In the state of Kelantan, after the harvesting of paddy, the playing of rebana ubi by villagers is a popular pastime. A rebana ubi is a giant drum measuring one metre in diametre and weighing 100 kg. It is made from a hollowed-out log and is painted in bright colours. Bamboo sticks decorated with tinsel and flowers fan out from its centre like the spokes of a bicycle. The drum produces a thunderous roll when beaten with a stick. In a competition, players in traditional costumes compete in teams of six who play different sized drums. They are often dressed in traditional tunic and headgear, which enhances the gaiety and excitement of the event. They beat the drums continuously for 30 minutes, producing complex rhythms in harmony. Judging is based on the complexity and consistency of the beat and synchronized movements of the players.
Played by two persons, congkak has existed since the time of the Melaka Sultanate in the 15th century.The equipment used is a boat-shaped wooden board with two rows of holes (usually 12) and one large hole (rumah) at each end. Each player’s rumah is the large hole at the left. The holes are filled with rubber seeds (or marbles). Each player’s aim is to move the seeds in a clockwise direction through the holes to his rumah while observing several rules of the game. The player who gets the most of the seeds in the rumah wins.
This game does not require any equipment. It is played by two teams of not less than 4 players in each team. A playing area consisting of a grid of six rectangles is required. A badminton court is an ideal place as the lines are already drawn. One team is the attacker while the other is the defender. The object of the game is for the attacking team to progressively enter the defending team’s area without being tagged by any member of the defending team. The “attack” can be done either individually or in groups.
The flower-sheath of the betel nut or nibong palm is used in this game of speed. A team consists of a person seated on the upih and another person who pulls it. Whichever team that crosses the designated finishing line first is the winner.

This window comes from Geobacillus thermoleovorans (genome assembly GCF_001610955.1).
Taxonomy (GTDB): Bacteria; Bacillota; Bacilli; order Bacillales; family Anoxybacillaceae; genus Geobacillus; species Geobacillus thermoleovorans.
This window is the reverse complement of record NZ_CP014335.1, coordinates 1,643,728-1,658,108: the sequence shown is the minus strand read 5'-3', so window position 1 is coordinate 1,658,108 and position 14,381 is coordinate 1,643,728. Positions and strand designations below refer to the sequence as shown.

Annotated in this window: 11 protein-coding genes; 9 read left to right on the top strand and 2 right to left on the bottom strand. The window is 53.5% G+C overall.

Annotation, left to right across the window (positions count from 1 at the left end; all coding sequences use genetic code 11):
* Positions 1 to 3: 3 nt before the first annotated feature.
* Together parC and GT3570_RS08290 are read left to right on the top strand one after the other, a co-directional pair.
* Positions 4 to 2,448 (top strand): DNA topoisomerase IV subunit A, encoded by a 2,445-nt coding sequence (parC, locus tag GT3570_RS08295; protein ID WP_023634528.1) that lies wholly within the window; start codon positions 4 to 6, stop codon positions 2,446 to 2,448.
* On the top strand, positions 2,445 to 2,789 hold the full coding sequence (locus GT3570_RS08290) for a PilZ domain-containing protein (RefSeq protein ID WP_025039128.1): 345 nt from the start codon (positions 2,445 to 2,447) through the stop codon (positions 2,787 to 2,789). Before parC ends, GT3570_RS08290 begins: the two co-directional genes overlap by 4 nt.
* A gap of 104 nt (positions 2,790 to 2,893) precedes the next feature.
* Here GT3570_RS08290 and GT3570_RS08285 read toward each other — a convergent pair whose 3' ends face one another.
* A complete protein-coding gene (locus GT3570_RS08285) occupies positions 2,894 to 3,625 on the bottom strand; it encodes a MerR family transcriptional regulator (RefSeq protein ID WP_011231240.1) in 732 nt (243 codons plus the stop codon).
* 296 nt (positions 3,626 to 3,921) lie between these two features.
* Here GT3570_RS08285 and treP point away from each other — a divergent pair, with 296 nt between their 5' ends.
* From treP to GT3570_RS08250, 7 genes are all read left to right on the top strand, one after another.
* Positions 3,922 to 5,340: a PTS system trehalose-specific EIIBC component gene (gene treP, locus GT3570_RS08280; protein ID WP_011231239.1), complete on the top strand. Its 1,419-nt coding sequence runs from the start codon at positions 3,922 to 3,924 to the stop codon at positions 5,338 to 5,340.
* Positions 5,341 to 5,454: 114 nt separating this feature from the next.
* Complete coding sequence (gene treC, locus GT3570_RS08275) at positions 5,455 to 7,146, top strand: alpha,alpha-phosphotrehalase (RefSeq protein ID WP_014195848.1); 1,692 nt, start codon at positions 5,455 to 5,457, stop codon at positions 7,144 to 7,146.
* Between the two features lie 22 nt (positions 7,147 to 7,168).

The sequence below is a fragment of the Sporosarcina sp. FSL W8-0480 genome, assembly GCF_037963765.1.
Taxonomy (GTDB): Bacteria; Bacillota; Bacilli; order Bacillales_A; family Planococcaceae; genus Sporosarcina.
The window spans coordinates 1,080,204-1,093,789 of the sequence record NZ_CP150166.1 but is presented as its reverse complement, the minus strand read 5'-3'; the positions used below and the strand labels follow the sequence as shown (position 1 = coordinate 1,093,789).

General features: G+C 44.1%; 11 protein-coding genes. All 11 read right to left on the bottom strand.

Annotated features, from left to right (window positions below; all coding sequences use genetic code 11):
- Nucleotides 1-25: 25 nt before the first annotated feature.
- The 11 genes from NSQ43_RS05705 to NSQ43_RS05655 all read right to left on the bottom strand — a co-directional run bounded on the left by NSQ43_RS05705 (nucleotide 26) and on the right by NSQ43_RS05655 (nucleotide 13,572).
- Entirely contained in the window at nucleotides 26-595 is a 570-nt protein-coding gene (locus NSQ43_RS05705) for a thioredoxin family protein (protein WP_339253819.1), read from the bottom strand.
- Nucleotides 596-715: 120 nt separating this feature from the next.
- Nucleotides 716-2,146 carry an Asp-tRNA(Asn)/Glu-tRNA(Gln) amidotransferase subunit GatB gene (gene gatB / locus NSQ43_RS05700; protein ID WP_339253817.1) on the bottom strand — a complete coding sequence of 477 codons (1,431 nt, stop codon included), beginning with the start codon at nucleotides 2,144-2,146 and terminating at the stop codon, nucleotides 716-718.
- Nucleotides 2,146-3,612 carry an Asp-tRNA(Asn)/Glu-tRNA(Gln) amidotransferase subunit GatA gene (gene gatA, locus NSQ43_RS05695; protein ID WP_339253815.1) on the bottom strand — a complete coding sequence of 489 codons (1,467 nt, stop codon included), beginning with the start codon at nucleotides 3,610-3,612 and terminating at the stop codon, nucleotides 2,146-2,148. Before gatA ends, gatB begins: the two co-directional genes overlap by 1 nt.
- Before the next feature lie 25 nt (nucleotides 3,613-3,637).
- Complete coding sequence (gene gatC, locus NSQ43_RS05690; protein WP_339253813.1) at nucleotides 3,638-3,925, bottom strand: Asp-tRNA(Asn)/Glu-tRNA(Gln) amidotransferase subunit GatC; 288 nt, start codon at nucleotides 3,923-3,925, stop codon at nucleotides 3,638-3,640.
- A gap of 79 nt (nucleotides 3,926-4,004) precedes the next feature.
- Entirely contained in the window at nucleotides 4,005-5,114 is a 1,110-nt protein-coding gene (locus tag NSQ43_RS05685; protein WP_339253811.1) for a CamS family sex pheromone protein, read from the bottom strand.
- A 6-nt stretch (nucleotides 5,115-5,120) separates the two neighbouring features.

SEPAK BULU AYAM
Literally meaning “kicking chicken feather”, this game requires only a simple and cost-economical equipment. A nail is inserted through a few circular piece of rubber of 2 inches in diametre. Usually, the rubber pieces are cut from the inner tube of a bicycle tyre. Five of six chicken feathers are tied to the nail with tape or rubber band. The game can now begin! The object of the game is to kick the bulu ayam for as many times as possible using only the instep of the feet. Therefore players can compete individually or as a team.
This game requires only the metal rim of a bicycle wheel and a stick. Individuals or teams use the stick to roll the bicycle rim over a predetermined distance. The winner is the player or team who completes the distance first.This game was innovated by children in the late 50s in Malaya. With much energy to spare and no computer games to keep them occupied, children in that era were very innovative and find many ways to amuse themselves. This is one of many games innovated during that era.
5 or 7 Stones
Of ancient origin, the game of Five Stones (also known as Knucklebones) is played with five small triangular cloth bags filled with seeds, rice or sand. Two or more players can play. The aim is to score as many points as possible. A point is scored when a player completes the eight steps in throwing and catching ‘five’ stones. This game can also be played with 7 stones.